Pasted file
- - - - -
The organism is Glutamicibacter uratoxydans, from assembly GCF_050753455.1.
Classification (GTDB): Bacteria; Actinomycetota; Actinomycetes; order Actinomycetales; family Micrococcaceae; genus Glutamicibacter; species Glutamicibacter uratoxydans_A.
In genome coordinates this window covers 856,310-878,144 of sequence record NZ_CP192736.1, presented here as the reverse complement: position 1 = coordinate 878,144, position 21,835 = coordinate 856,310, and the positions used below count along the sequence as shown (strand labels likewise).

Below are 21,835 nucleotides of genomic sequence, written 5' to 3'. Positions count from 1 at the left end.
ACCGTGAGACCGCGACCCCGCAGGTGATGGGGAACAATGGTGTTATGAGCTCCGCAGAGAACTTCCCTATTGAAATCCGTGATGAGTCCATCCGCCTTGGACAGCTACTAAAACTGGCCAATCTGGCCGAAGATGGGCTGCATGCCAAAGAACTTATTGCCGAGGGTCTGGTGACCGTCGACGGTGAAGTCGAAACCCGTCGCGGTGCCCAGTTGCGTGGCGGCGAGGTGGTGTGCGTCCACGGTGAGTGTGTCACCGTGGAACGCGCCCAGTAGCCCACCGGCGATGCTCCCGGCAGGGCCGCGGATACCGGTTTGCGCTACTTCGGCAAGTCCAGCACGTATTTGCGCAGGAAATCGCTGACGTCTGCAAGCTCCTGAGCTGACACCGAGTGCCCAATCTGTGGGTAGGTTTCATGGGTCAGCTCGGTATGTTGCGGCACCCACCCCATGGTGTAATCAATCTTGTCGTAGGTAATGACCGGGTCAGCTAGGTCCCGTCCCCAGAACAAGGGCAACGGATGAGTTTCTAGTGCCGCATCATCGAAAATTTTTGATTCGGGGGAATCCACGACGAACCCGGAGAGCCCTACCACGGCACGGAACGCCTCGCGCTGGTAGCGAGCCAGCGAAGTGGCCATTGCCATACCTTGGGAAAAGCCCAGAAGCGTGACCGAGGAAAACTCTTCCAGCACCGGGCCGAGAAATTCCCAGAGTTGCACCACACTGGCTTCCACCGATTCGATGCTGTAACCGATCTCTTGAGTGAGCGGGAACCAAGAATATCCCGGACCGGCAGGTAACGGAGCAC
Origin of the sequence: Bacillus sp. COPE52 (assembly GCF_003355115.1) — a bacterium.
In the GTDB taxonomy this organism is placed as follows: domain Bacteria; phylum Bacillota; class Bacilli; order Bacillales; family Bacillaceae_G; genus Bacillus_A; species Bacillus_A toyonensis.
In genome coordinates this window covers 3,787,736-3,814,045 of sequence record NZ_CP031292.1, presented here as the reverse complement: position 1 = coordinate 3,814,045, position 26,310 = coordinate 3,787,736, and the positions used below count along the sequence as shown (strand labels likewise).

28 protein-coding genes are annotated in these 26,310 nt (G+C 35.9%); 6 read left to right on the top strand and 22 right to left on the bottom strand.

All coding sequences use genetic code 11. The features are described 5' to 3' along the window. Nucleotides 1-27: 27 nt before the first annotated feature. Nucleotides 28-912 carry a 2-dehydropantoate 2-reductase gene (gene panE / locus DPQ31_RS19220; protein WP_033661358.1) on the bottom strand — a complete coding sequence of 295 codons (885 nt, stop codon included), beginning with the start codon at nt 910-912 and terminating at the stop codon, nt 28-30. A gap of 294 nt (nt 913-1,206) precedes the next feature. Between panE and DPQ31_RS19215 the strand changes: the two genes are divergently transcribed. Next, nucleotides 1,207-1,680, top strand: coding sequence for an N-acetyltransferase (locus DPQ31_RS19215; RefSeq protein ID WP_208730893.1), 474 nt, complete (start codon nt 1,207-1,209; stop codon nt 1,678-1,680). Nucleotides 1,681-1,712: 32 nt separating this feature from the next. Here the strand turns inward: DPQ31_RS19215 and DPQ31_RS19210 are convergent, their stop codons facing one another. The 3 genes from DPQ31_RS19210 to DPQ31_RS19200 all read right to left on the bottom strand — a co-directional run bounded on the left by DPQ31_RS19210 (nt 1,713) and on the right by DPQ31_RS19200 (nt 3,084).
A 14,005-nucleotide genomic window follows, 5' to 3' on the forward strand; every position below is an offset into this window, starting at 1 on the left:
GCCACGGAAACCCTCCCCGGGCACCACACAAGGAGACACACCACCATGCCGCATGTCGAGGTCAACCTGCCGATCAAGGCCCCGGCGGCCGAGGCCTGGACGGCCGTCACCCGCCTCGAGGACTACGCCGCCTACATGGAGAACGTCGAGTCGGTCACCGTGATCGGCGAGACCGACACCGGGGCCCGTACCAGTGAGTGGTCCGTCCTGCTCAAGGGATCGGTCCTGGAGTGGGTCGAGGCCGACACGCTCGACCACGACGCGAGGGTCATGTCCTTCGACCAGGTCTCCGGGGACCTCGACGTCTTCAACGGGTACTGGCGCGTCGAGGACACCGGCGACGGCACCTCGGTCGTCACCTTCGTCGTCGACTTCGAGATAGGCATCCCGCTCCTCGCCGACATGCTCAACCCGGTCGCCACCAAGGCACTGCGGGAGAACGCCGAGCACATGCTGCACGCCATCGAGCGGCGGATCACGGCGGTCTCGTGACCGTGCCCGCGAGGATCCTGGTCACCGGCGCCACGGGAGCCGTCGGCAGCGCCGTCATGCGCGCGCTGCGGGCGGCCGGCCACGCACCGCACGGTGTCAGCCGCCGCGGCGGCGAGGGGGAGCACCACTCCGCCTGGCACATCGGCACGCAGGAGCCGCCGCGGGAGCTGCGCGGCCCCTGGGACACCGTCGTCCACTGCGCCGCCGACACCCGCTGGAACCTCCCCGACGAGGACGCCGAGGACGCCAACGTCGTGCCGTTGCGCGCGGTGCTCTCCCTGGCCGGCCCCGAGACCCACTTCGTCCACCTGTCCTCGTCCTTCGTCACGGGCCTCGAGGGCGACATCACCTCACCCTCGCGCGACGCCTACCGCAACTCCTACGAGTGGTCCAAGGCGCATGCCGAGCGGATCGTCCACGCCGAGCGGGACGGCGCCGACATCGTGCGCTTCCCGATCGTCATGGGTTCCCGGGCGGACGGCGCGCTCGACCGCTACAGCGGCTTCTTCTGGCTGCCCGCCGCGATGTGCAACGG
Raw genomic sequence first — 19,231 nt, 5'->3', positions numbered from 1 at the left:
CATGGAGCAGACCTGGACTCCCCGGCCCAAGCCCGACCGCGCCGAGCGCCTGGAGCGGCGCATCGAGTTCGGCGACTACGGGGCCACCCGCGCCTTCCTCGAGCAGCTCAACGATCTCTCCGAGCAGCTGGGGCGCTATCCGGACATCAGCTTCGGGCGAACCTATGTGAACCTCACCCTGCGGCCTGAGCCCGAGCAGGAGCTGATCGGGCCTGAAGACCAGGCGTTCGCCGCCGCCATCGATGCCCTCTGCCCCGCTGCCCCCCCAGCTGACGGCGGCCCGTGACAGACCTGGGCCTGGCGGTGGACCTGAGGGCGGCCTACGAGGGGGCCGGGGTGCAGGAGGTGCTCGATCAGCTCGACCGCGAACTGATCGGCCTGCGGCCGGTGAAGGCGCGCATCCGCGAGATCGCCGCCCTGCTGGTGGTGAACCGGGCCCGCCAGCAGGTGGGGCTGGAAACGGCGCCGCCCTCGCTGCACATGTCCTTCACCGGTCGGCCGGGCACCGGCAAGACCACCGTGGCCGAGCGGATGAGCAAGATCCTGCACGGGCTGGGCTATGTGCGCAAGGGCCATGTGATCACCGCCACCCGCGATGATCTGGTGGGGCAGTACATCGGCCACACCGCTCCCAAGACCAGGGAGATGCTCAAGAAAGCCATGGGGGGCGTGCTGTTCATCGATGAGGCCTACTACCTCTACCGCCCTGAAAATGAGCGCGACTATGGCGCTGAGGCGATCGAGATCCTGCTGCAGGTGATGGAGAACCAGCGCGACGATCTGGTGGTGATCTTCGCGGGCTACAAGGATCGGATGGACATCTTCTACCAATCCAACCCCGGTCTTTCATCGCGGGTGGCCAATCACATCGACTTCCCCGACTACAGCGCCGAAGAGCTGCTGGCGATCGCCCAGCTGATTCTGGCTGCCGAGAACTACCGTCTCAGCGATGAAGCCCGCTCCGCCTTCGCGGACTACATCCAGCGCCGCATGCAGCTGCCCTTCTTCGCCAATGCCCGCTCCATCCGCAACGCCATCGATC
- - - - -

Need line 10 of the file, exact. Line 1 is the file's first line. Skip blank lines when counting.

All coding sequences use genetic code 11. The features are described 5' to 3' along the window. Nucleotides 1-27: 27 nt before the first annotated feature. Nucleotides 28-912 carry a 2-dehydropantoate 2-reductase gene (gene panE / locus DPQ31_RS19220; protein WP_033661358.1) on the bottom strand — a complete coding sequence of 295 codons (885 nt, stop codon included), beginning with the start codon at nt 910-912 and terminating at the stop codon, nt 28-30. A gap of 294 nt (nt 913-1,206) precedes the next feature. Between panE and DPQ31_RS19215 the strand changes: the two genes are divergently transcribed. Next, nucleotides 1,207-1,680, top strand: coding sequence for an N-acetyltransferase (locus DPQ31_RS19215; RefSeq protein ID WP_208730893.1), 474 nt, complete (start codon nt 1,207-1,209; stop codon nt 1,678-1,680). Nucleotides 1,681-1,712: 32 nt separating this feature from the next. Here the strand turns inward: DPQ31_RS19215 and DPQ31_RS19210 are convergent, their stop codons facing one another. The 3 genes from DPQ31_RS19210 to DPQ31_RS19200 all read right to left on the bottom strand — a co-directional run bounded on the left by DPQ31_RS19210 (nt 1,713) and on the right by DPQ31_RS19200 (nt 3,084).